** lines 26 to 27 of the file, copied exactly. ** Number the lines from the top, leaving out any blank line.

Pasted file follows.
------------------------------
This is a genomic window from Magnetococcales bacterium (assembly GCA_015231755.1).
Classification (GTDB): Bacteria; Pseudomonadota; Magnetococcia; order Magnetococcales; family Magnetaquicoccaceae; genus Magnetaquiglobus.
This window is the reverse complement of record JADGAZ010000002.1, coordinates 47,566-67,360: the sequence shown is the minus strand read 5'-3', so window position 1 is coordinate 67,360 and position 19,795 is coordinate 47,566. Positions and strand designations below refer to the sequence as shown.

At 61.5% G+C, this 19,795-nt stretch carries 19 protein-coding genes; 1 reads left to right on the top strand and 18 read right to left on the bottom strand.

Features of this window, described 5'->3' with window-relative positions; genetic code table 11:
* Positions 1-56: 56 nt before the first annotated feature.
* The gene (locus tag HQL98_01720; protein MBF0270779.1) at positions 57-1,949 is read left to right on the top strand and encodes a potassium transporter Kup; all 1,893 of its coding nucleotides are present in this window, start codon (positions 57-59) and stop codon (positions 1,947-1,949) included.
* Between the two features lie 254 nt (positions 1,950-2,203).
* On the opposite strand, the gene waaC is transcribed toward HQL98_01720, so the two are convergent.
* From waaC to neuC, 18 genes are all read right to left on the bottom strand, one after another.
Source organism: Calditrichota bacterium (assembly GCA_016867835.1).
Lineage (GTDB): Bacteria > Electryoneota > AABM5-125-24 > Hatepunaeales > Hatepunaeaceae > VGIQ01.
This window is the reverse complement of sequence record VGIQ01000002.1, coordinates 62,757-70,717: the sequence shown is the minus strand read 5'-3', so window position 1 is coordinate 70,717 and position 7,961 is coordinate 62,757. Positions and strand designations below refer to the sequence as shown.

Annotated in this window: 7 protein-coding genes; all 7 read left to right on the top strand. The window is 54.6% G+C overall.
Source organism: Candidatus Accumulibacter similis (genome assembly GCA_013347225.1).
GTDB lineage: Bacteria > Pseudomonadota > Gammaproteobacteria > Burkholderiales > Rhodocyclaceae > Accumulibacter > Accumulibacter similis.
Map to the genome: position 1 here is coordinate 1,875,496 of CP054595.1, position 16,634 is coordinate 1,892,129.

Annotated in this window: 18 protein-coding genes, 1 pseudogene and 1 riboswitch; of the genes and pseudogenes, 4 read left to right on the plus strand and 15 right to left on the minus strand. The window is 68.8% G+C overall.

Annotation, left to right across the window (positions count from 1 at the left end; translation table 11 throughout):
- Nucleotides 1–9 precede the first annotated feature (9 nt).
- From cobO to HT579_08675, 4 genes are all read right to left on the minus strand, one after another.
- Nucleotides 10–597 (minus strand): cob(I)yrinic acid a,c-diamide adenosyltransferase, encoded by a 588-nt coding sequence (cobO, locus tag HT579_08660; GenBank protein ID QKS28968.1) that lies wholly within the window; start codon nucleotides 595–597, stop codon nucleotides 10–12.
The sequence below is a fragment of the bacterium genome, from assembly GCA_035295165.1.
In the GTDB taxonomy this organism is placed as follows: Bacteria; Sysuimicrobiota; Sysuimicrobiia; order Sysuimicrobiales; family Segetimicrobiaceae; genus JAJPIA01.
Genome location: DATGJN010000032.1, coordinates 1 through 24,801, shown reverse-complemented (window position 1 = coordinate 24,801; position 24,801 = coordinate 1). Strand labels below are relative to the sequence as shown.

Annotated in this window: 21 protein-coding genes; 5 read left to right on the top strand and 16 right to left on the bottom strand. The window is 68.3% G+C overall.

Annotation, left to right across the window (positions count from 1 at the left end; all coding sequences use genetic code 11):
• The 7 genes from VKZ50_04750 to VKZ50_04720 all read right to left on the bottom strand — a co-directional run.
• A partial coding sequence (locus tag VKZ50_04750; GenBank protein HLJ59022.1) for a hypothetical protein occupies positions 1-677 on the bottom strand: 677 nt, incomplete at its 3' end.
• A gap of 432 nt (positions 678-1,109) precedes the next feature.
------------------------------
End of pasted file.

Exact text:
Annotated in this window: 21 protein-coding genes; 5 read left to right on the top strand and 16 right to left on the bottom strand. The window is 68.3% G+C overall.

Annotation, left to right across the window (positions count from 1 at the left end; all coding sequences use genetic code 11):